Waste Connections started 2021 with a “better than expected” recovery from the pandemic, CEO Worthing Jackman said during the company’s first quarter earnings call on Thursday.
Jackman attributed the positive results to better commodity values, increased roll-off activity, solid waste pricing retention and increased solid waste volumes as more communities continue to recover from the pandemic. Although volumes were still lower than in the first quarter of 2020, the company has seen trends turn positive since March and is actively hiring to accommodate more demand into the summer months.
"We are encouraged by improving macro trends and our strong operating and financial performance," Jackman said in opening remarks.
COVID-19 recovery continues
- Solid waste volumes for the first quarter were down 3.2% year over year, which Jackman said was because Waste Connections had a “strong start” to 2020 with high pre-pandemic volumes. Other factors included the extreme winter weather that affected southern states in February.
- Solid waste volumes increased 2.6% in March 2021 compared to March 2020, and volumes continue to rise into April, even in markets most affected by the pandemic, such as Canada and the Eastern United States, said Chief Financial Officer Mary Anne Whitney.
- The company reported landfill volumes were up 5% for the quarter, as compared to last year, with MSW and C&D both up by 8%. “We’re back to landfill volumes that are above pre-COVID levels,” Jackman said.
- First quarter volumes for recycled commodities, landfill gas and renewable energy credits collectively were up about 55% year over year, due to higher overall commodity values and RIN pricing. Prices for old corrugated containers were particularly strong at about $108 per ton in the first quarter, Jackman said.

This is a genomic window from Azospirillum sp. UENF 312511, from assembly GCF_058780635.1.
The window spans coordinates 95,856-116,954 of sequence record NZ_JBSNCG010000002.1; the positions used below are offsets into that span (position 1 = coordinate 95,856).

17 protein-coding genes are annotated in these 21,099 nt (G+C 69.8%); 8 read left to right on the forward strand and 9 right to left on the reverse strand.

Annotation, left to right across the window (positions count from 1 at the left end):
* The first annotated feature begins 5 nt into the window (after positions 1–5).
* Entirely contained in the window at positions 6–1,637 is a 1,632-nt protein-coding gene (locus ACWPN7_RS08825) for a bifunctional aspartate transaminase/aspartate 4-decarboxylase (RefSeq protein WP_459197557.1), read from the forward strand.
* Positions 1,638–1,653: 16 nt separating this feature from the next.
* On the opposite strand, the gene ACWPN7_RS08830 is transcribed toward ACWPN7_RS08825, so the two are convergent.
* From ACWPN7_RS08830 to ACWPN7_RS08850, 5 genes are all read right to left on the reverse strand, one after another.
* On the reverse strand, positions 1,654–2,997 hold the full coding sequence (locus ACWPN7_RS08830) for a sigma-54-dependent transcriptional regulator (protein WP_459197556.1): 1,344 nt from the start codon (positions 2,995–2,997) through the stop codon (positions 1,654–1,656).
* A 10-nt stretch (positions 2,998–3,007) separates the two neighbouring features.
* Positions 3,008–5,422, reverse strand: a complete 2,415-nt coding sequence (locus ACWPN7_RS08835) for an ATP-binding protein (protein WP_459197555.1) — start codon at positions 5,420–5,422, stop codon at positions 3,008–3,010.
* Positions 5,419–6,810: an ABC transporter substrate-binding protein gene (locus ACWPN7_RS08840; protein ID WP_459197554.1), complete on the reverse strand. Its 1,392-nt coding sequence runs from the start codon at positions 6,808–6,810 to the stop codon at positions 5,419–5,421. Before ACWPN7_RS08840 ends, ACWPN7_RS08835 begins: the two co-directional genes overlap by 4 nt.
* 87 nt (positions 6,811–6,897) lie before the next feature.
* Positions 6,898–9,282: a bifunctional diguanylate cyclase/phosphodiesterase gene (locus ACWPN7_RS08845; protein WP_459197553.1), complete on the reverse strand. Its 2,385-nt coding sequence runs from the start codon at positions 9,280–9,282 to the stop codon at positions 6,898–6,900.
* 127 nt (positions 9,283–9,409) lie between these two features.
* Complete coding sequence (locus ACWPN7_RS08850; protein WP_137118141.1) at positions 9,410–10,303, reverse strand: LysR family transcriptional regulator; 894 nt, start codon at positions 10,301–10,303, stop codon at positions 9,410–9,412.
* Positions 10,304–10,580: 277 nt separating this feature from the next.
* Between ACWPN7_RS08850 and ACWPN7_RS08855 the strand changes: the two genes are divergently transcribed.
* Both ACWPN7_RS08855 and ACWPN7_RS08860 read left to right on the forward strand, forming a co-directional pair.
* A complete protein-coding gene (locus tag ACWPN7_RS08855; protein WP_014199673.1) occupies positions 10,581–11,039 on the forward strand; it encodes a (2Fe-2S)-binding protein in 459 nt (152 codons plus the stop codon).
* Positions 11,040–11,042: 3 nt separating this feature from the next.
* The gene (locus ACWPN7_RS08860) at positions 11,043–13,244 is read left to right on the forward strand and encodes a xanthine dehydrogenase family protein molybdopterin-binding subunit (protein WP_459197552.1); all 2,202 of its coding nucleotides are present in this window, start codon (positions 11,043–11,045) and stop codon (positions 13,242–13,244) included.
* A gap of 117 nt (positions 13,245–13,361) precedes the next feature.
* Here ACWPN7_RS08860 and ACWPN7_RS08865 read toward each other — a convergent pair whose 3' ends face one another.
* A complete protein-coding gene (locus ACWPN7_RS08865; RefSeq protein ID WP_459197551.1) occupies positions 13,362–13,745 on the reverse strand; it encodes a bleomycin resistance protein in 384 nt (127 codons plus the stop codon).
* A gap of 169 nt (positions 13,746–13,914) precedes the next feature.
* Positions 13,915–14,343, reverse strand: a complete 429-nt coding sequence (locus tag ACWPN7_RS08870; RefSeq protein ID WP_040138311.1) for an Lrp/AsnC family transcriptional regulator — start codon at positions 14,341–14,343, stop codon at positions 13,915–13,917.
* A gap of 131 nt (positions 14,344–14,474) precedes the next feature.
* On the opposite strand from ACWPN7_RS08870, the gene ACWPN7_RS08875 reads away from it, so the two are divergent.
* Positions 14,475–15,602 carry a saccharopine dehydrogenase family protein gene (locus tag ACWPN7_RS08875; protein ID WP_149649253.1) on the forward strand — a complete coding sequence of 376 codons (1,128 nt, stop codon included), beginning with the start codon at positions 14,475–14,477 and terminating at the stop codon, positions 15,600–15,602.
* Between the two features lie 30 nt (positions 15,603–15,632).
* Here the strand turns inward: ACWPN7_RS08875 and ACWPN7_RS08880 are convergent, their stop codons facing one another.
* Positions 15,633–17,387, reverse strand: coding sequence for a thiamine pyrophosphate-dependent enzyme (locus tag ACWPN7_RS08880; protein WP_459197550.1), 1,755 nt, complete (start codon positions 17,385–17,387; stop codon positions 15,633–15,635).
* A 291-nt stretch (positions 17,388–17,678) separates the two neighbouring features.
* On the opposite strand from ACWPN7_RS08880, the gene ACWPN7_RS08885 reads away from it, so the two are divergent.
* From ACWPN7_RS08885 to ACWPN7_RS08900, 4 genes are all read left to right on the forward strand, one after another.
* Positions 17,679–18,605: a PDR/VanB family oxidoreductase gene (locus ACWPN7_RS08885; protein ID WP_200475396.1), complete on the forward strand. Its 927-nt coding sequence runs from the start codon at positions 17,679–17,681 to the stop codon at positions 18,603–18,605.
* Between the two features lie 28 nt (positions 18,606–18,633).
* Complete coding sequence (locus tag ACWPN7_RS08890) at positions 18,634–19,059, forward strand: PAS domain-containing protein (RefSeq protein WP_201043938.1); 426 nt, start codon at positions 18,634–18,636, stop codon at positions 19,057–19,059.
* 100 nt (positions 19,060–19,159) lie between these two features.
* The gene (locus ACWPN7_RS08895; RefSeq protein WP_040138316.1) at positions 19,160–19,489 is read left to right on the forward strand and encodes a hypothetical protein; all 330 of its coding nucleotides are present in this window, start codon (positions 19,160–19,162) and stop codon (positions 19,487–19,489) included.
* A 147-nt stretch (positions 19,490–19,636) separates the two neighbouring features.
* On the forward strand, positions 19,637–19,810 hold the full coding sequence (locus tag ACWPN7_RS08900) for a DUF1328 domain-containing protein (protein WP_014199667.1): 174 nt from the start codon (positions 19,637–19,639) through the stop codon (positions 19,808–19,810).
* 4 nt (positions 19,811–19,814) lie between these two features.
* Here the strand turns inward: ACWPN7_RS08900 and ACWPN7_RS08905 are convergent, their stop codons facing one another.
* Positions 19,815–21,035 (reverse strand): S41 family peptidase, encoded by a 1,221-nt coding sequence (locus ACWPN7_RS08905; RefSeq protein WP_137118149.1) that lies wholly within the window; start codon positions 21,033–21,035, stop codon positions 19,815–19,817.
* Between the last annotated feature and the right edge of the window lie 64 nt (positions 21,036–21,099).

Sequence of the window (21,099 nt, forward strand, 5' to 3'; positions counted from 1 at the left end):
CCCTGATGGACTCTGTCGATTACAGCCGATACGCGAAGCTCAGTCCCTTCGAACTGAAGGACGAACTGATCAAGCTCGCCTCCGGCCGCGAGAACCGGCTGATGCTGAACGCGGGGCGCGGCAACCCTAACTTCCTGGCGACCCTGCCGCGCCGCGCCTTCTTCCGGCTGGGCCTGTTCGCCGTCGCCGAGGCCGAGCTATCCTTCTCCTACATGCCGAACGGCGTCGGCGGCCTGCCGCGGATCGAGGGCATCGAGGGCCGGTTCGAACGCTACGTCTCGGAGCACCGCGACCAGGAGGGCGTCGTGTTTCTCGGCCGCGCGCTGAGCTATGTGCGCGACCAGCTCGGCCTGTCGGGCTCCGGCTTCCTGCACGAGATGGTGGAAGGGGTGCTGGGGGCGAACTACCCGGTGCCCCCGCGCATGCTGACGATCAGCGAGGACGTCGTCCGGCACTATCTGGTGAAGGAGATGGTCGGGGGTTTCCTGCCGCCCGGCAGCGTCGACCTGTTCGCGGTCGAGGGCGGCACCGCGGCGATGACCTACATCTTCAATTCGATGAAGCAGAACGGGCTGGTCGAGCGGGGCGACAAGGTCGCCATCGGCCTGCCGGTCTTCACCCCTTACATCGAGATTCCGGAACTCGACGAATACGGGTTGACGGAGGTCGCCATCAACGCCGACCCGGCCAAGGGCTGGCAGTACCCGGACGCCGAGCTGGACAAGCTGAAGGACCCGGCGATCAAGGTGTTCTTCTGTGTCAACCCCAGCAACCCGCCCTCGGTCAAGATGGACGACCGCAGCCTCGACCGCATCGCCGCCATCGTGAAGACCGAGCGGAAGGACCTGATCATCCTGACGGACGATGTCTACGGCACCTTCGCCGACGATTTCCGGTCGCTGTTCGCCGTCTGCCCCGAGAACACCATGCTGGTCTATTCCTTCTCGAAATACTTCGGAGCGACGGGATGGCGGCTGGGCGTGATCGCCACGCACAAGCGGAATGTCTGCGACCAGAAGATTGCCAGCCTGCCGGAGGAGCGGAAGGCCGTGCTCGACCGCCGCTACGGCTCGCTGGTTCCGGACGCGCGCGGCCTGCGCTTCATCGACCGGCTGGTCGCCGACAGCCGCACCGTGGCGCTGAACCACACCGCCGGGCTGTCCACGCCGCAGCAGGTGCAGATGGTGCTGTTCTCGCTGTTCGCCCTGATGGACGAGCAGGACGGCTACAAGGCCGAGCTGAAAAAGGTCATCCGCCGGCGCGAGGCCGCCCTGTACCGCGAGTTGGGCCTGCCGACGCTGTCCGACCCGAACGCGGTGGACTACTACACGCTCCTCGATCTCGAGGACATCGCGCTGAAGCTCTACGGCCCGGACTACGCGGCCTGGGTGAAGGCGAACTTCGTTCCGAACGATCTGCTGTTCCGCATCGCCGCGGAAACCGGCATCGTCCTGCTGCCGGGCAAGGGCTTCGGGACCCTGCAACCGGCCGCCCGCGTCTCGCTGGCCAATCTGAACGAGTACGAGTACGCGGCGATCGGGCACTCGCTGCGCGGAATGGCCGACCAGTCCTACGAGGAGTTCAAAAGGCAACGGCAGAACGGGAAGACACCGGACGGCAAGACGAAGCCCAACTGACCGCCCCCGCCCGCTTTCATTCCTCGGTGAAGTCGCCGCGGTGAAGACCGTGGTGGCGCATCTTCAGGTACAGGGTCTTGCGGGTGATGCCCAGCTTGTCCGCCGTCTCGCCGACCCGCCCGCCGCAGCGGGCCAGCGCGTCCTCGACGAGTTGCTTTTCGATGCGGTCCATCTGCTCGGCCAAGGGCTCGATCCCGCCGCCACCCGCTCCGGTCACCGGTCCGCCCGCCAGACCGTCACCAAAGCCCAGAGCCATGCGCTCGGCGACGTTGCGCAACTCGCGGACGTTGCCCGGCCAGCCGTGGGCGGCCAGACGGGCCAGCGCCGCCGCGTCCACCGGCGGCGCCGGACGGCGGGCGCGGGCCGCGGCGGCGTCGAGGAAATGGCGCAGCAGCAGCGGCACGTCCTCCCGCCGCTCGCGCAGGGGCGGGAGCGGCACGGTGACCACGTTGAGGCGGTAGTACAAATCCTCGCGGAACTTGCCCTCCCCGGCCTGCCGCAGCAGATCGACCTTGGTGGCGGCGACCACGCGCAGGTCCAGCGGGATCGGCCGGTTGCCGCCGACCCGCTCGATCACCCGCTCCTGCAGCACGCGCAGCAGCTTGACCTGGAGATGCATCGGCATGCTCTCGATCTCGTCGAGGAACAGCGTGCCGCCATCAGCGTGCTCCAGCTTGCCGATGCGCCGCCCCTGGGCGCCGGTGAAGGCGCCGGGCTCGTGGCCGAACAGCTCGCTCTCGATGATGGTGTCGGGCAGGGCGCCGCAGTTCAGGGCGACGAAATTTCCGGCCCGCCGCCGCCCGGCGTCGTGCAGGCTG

Areas for potential growth
- Waste Connections hired more staff in March 2021 than at any other time since September of 2019, due to increased roll-off activity and increased demand for service, Jackman said. Staff turnover also improved between Q4 2020 and Q1 2021.
- The company will need to be mindful of not overstretching workers’ hours on the clock in order to keep workers longer, especially as competition from other labor sectors heats up in the summer months, he said. "Labor is always an issue, labor availability, it’s going to get more acute." Waste Management CEO Jim Fish said during the company's first quarter earnings call this week that he also anticipates a similar labor squeeze.
- When asked for more details on the company’s plans for future landfill gas development, Jackman said Waste Connections was working on four to five projects, with the first projected to be online by the end of 2022 or early 2023. Any plans for additional projects could take time due to permitting factors. Jackman said the company could also plan to reevaluate revenue-sharing models and partnerships on its existing landfill gas projects as contracts expire.
- The company also announced its projected second quarter earnings, including revenue of $1.49 billion and net income of about $173.6 million. Solid waste price plus volume growth is expected to be about 10%, with volume growth of over 5%.
- Waste Connections completed a few small tuck-ins in four states so far this year and estimates the potential for an "outsized year" with more activity in the later half. “The level of dialogue with privately held companies feels like record-level for us, which is no surprise, given the strong recovery in these family-owned businesses.” These deals are likely to stay in the $20 to $40 million revenue range, but larger transactions are also possible.
- Jackman echoed his previous thoughts about the possibility of undertaking more major acquisitions in the near future, saying the ideal focus would be on markets without significant overlap. "Hopefully the process to get through the DOJ is not as cumbersome as what I would call these larger multi-state transactions that our two larger peers did," he said in reference to recent deals by Waste Management and Republic Services.